In addition to my more formal writing for clinical and academic readers, I also occasionally slow into the sort of reflective writing that requires a less literal engagement with language to speak to issues and feelings that elude more prosaic speech.  The result has been a handful of publications of free verse, sometimes in professional books and journals, and occasionally in chapbooks of my own.  Here I offer a few samples of this work, along with links to some of the publications in which these appear.

The Art of Longing


This poem arose from a conjunction of events—the recent death of my mother-in-law, the last surviving parent on either side of our family, and my driving for hours through a deep Canadian winter to offer a grief workshop in Brockville.  The periodic bursts of long “O” sounds echoed for me the howling wind, and the endlessly receding landscape evoked the landscape of memory and our yearning for return. The sensory pull between the strong draw of the past and my forward momentum found expression in the evolving imagery, and hinted at an essential tension in grieving.


Those of us who have driven
the long cold road alone
have watched the thin line
of trees, frosted white,
slipping behind

like memories.
We know the pull
of something unseen
beyond the reach of dry eyes,
fixed, blinking

at the distant mist.
We ride the road
with our lonely ghosts,
unwavering in their devotion
like penitents at the altar

of our grief.
This is how we perfect
the art of longing,
learn to nurse the hurt,
refuse the fullness

of this world.
For now, we keep driving,
lean into the dimming light,
lean further toward
winter’s receding horizon,

and away from arrival.




Utah Triptych

1.  Climbing down


The blaze of morning
ignites the cliffs,
evaporates the moon,
hanging ghostly as the coyote’s howl.

It is time to begin the walk,
to be swallowed deep in the throat of rock,
time to climb down,
beneath history,
through the saline memory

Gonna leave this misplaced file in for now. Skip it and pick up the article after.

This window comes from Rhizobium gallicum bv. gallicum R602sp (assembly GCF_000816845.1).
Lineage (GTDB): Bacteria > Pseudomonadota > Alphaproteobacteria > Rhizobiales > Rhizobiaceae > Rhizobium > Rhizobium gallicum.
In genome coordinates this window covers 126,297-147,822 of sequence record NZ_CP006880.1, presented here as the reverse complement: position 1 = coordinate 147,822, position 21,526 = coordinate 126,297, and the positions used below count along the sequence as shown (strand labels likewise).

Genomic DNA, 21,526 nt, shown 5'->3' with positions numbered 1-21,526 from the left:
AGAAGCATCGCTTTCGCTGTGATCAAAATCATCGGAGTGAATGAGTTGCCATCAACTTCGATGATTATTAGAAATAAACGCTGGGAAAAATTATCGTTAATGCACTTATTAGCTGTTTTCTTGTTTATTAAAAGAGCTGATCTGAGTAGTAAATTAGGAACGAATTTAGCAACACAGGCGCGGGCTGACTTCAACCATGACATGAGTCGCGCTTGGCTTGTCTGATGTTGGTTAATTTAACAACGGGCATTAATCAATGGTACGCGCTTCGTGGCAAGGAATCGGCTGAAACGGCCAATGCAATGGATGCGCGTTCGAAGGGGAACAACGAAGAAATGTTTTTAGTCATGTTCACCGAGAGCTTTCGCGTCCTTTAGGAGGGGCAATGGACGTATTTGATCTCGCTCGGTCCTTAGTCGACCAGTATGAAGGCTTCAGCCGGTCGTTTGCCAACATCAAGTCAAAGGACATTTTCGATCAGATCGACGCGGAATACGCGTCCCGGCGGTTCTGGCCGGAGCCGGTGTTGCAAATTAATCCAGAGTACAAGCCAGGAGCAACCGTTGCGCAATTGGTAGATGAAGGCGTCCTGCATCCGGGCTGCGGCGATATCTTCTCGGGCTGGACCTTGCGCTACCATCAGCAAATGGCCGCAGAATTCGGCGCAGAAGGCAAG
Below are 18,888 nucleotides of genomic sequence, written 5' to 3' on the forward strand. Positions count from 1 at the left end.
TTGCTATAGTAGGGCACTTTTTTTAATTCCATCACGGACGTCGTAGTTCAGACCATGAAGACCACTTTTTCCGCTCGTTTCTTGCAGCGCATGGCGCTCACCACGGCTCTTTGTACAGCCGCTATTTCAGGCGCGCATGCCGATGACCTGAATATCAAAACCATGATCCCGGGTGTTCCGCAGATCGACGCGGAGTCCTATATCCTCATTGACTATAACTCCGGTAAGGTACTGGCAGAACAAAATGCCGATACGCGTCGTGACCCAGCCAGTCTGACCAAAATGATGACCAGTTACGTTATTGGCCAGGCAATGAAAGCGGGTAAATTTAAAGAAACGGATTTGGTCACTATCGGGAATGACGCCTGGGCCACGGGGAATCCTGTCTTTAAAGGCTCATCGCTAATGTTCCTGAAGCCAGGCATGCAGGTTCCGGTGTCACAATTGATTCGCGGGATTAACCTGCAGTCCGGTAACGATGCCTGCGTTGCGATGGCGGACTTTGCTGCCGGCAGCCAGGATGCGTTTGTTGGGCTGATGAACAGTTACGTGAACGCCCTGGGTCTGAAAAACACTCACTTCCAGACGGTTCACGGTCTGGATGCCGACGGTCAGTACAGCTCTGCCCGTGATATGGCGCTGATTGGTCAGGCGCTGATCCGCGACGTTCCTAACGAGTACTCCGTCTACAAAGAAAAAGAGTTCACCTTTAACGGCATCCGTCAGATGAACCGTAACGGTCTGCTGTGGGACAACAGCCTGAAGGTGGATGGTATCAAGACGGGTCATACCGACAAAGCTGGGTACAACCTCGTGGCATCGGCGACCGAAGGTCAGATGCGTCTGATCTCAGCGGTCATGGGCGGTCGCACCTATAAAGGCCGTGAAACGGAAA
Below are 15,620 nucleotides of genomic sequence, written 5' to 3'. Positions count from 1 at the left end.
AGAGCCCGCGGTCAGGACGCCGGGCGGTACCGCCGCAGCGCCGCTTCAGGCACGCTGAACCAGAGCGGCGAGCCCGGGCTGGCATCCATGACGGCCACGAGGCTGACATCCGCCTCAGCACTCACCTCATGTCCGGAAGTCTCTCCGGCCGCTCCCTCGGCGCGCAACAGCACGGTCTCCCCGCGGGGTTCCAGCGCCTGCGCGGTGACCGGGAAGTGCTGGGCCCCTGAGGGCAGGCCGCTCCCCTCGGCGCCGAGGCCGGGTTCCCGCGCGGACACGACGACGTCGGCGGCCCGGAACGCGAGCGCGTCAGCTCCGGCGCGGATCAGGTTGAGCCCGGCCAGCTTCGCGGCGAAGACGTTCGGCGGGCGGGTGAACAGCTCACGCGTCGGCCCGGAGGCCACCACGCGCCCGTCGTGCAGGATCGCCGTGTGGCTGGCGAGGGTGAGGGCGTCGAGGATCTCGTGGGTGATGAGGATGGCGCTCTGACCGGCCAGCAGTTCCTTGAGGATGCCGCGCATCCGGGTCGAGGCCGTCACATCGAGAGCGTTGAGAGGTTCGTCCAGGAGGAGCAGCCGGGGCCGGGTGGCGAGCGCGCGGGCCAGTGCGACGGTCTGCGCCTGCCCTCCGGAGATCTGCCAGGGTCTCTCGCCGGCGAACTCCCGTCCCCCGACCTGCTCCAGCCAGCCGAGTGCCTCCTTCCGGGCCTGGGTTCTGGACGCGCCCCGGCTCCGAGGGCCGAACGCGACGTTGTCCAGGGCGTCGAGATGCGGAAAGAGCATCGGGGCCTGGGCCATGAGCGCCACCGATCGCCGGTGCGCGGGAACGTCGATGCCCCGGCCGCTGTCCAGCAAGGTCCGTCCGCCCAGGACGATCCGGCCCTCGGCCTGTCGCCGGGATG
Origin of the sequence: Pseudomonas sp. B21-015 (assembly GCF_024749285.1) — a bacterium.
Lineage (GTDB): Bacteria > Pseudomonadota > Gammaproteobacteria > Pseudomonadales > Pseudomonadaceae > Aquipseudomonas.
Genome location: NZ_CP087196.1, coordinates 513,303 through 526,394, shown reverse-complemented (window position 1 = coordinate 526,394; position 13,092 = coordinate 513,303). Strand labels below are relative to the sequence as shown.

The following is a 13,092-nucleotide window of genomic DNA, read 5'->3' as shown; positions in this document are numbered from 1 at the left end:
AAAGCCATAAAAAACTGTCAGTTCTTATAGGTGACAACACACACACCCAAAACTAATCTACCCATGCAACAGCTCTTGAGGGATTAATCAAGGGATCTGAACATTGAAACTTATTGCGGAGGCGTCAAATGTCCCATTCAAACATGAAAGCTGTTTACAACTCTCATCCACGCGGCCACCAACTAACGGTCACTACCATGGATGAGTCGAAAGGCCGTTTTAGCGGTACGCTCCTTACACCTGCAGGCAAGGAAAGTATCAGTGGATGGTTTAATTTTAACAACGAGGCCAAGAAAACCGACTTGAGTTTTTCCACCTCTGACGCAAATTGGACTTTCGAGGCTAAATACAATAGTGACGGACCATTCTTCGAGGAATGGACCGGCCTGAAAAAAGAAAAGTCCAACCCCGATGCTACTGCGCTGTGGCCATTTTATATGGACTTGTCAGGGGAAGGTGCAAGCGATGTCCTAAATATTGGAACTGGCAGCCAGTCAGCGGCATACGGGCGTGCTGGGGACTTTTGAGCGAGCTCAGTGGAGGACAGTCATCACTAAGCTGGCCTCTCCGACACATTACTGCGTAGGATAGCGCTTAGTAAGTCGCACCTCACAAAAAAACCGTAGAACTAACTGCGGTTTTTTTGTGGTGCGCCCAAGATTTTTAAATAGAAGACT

of ancient seas
washing the earth
like a scouring hand.

Now the sea rises hot within us,
spills out,
seeks sand, sky,
the root of Utah juniper,
the cone of piñon pine.

It falls away
like a tear of lament.
It bleeds back
into the raised ribs of earth,
glowing yellow as bleached bones.

An old ache throbs still
beneath the pulse of words.
It pulls us
toward the vacancy of arches
fixing us with their empty stares.

The sun leans into us,
and we lean into the rocks.
Each footstep carries us
deeper into earth,
deeper into sky.

Like the desert,
we ripen toward subsistence.



2.  Raven’s roost

We thread through
the sand, the scree, the slickrock,
like shallow roots.
The land’s emptiness seeps into us
with the ochre dust.

Like sentinels,
the great columns of stone
witness our coming,
our going,
impassive as the lizard’s stare.
Life here withholds its secrets
from the unblinking eye of sun.

We stop to allow our words
      to catch up with us,

receive the gift of shade
poured from the upturned bowl of rock.

From a crevice above,
a fragment of nothingness dislodges itself,
shrieks down on us
on a storm of wings.

The raven, its iridescence black as loss,
reclaims the harbor of night
in day’s dead heat.
A dark animus,
it shadows our steps
as we depart,
harbinger of a midnight
that is not yet ours.